2019 was certainly “The Year of the Woman,” as it has been described, however, between the #MeToMovement, the fact that a whopping 62 million girls annually are prevented from receiving a proper education, and the alarming statistic that women still represent a mere 10-15% of share voice globally, it is obvious that we as a society still have a long way to go. You have said that overcoming the context of our time is one of our greatest struggles and that it is going to take us until 2085 to achieve parody with men in top leadership roles. Can you talk about the context of our time from the perspective of a successful millennial woman in a leadership role?

Women account for 47 percent of the U.S. labor force, but women hold only 31 percent of senior-level positions. In the last five years, we have seen an increase of 8% of women holding C-Suite positions. While things are improving, we do have a long way to go. California lawmakers recently passed a bill requiring gender diversity on corporate boards in early 2019 and it is an excellent start. I believe more states and companies should follow California’s lead. Businesses with more women in leadership roles tend to show higher overall performance. The benefits of having women in executive-level roles are well documented from increased productivity and enhanced collaboration, to inspiring organizational dedication and decreasing employee burnout. Organizations are now also rightfully holding soft skills in much higher regard. Women have been proven to hold a key advantage in soft skills that are essential to leadership, such as professionalism, ability to network, and overall communication skills. Top-down change in business is powerful, and placing diverse talent at the top will help pave the way for the next generations. Another one of my favorite quotes is, ‘You can’t be what you can’t see,’ and female employees who see more women in the boardroom are better inspired to pursue open executive-level positions. We created a network called Invitation-Only, which we’re so proud to say has become the largest network for senior-level women worldwide, to directly take on this issue. We leverage our network to connect businesses with diverse talent for executive positions at the vice president, C-suite, and board member levels, by conducting the largest diversified executive search worldwide. By leveraging our ecosystem for a diversified search, we ensure we are finding the most qualified candidate for the role without any biases.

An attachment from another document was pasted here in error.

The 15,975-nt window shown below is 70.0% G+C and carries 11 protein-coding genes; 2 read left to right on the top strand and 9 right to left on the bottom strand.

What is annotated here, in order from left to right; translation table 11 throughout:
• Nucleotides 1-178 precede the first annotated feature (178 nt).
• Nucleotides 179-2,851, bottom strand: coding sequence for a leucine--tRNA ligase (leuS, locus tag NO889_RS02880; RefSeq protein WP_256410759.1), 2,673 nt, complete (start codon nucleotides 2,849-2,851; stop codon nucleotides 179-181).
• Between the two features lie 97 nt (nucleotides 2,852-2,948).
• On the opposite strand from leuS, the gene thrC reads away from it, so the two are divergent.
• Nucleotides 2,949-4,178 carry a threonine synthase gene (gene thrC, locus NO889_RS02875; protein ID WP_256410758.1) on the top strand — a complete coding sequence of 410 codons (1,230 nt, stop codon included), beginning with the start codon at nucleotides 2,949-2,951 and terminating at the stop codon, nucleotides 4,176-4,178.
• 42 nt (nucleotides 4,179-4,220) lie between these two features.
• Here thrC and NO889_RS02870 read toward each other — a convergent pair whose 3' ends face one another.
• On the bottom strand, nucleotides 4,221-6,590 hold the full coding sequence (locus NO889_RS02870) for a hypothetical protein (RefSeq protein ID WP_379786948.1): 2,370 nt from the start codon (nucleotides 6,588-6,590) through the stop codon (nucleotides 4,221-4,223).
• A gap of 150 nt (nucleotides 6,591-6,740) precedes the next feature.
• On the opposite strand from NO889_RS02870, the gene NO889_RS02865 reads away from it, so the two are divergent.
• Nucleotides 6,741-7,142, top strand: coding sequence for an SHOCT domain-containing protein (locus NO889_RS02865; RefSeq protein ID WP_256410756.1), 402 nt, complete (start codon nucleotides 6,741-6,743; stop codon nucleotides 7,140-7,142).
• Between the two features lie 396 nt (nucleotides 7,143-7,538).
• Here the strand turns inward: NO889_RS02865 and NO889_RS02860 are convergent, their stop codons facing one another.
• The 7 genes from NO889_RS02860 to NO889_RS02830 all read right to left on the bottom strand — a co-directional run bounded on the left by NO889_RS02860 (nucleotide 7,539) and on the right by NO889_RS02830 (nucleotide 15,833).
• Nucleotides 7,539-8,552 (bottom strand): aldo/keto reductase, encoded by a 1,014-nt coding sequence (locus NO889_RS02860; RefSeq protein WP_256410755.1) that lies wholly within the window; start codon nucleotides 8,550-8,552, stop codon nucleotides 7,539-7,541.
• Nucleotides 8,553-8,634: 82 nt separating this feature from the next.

As a successful millennial businessman, what drives you to continue pushing forward?

What drives me every day are the users in the Mogul community. We have such a wide range of diverse and talented people, all who are chasing after a goal and becoming the best version of themselves. Everyone in the community is so dedicated to helping others. They inspire me to continue to push forward every single day. Second, is the amazing team around me. It’s truly an honor to lead this team, but I am also continually learning from them. My incredible family grounds me and helps keep everything in perspective, and finally, the young girls around the world who want to believe in themselves. I was once that young girl, and I know how difficult the journey can seem. Every day, I strive to provide them with information and opportunities to reach their greatest potential.

Given how incredibly painful and illuminating the past few weeks have been, can you comment on how Mogul is or plans to support millennial women of color as well as the wider Black community going forward as we begin to mobilize as a global community to help fight for racial equality, justice, and inclusion?

We feel a great deal of responsibility to do what we can to help move our world forward, so we stand with the Black Lives Matter movement and the people who are protesting civil and racial injustices. We continue doing our part by providing a platform for people to be a voice, discuss their views, and share information. We keep diversity top of mind and we’re regularly inviting some of the world’s top entrepreneurs, thought-leaders, and celebrities of all ethnicities to answer questions from our community and engage with thoughtful conversations. As I said, you can’t be what you can’t see and we want to make sure we are setting role models from all backgrounds, ethnicities, and experiences. Today, information sharing is more critical than ever so we continue to ensure our platform is a place where people can access different perspectives and keep this much-needed conversation going.

Juliette Jagger is a Canadian writer, music journalist, and associate editor here at CelebrityAccess. You can find her online via OR on social media @juliettejagger.